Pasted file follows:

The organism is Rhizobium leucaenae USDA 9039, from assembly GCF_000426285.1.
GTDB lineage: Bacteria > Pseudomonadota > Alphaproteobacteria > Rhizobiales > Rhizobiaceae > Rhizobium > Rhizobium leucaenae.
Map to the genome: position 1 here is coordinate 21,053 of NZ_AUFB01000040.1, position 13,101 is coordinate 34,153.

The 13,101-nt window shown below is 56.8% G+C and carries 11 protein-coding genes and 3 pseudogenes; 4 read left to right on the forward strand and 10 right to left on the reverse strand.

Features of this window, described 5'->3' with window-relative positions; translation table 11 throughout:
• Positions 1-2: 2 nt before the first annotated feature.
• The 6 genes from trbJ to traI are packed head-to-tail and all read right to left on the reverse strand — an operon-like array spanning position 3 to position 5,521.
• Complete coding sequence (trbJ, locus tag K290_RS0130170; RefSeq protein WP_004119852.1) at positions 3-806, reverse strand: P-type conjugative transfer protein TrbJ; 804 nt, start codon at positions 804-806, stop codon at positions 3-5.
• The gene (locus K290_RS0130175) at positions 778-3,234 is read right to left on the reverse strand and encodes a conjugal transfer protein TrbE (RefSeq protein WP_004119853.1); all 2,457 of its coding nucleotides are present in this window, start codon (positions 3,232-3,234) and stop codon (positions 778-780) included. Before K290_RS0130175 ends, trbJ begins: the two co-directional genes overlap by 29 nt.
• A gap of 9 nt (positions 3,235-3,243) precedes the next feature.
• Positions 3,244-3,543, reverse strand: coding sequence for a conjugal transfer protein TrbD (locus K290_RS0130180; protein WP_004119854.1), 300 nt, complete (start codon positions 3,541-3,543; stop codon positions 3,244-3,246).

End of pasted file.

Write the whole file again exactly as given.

The organism is Rhizobium leucaenae USDA 9039, from assembly GCF_000426285.1.
GTDB lineage: Bacteria > Pseudomonadota > Alphaproteobacteria > Rhizobiales > Rhizobiaceae > Rhizobium > Rhizobium leucaenae.
Map to the genome: position 1 here is coordinate 21,053 of NZ_AUFB01000040.1, position 13,101 is coordinate 34,153.

The 13,101-nt window shown below is 56.8% G+C and carries 11 protein-coding genes and 3 pseudogenes; 4 read left to right on the forward strand and 10 right to left on the reverse strand.

Features of this window, described 5'->3' with window-relative positions; translation table 11 throughout:
• Positions 1-2: 2 nt before the first annotated feature.
• The 6 genes from trbJ to traI are packed head-to-tail and all read right to left on the reverse strand — an operon-like array spanning position 3 to position 5,521.
• Complete coding sequence (trbJ, locus tag K290_RS0130170; RefSeq protein WP_004119852.1) at positions 3-806, reverse strand: P-type conjugative transfer protein TrbJ; 804 nt, start codon at positions 804-806, stop codon at positions 3-5.
• The gene (locus K290_RS0130175) at positions 778-3,234 is read right to left on the reverse strand and encodes a conjugal transfer protein TrbE (RefSeq protein WP_004119853.1); all 2,457 of its coding nucleotides are present in this window, start codon (positions 3,232-3,234) and stop codon (positions 778-780) included. Before K290_RS0130175 ends, trbJ begins: the two co-directional genes overlap by 29 nt.
• A gap of 9 nt (positions 3,235-3,243) precedes the next feature.
• Positions 3,244-3,543, reverse strand: coding sequence for a conjugal transfer protein TrbD (locus K290_RS0130180; protein WP_004119854.1), 300 nt, complete (start codon positions 3,541-3,543; stop codon positions 3,244-3,246).